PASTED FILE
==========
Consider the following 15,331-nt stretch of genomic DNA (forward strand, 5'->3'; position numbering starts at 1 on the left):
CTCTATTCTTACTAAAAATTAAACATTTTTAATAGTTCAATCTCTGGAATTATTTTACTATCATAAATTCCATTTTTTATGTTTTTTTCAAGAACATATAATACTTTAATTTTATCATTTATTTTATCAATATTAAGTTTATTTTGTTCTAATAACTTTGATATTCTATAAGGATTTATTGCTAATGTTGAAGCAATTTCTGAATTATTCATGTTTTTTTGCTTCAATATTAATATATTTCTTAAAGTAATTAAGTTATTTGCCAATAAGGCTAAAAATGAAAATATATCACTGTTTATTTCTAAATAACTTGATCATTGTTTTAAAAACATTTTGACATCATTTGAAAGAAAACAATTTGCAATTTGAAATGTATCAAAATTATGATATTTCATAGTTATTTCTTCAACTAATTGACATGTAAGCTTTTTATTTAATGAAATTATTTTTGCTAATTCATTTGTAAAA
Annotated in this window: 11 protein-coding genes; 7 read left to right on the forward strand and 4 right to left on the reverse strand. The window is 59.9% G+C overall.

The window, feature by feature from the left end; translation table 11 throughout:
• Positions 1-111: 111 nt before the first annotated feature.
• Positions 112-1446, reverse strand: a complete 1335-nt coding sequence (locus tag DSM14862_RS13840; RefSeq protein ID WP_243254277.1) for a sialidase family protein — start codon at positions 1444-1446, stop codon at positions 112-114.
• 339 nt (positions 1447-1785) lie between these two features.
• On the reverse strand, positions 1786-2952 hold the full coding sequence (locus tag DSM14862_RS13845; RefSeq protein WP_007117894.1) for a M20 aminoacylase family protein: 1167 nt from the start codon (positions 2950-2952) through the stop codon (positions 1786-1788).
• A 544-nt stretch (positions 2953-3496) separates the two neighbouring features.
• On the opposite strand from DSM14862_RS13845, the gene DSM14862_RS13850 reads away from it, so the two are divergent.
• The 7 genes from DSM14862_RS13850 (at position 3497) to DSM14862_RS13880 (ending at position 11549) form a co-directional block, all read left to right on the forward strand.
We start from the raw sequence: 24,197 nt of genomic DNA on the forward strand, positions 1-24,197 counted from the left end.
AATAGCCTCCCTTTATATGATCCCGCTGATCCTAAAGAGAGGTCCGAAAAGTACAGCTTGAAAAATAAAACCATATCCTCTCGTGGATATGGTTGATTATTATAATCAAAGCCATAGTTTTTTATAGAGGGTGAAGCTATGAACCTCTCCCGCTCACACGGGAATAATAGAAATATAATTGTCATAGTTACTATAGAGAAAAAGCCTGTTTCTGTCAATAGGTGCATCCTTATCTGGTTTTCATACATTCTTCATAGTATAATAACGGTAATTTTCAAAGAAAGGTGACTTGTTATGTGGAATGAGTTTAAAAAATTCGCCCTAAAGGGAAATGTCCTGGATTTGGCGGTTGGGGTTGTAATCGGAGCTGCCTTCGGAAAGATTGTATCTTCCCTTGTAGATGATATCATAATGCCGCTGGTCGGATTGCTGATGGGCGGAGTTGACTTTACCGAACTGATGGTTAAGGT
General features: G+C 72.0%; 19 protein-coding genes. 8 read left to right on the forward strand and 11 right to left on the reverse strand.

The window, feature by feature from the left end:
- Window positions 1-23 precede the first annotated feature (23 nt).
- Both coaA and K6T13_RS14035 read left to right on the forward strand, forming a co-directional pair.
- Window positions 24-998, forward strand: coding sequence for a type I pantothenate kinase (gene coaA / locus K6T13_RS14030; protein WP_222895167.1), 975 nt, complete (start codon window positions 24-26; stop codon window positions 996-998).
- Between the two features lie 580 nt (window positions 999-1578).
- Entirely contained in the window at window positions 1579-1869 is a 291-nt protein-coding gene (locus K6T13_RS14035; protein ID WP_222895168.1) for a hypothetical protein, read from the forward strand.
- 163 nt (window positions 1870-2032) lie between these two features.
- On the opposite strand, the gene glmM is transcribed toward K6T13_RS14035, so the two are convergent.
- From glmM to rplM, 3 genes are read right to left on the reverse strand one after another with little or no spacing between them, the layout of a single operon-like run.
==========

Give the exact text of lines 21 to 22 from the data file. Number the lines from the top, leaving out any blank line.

- 163 nt (window positions 1870-2032) lie between these two features.
- On the opposite strand, the gene glmM is transcribed toward K6T13_RS14035, so the two are convergent.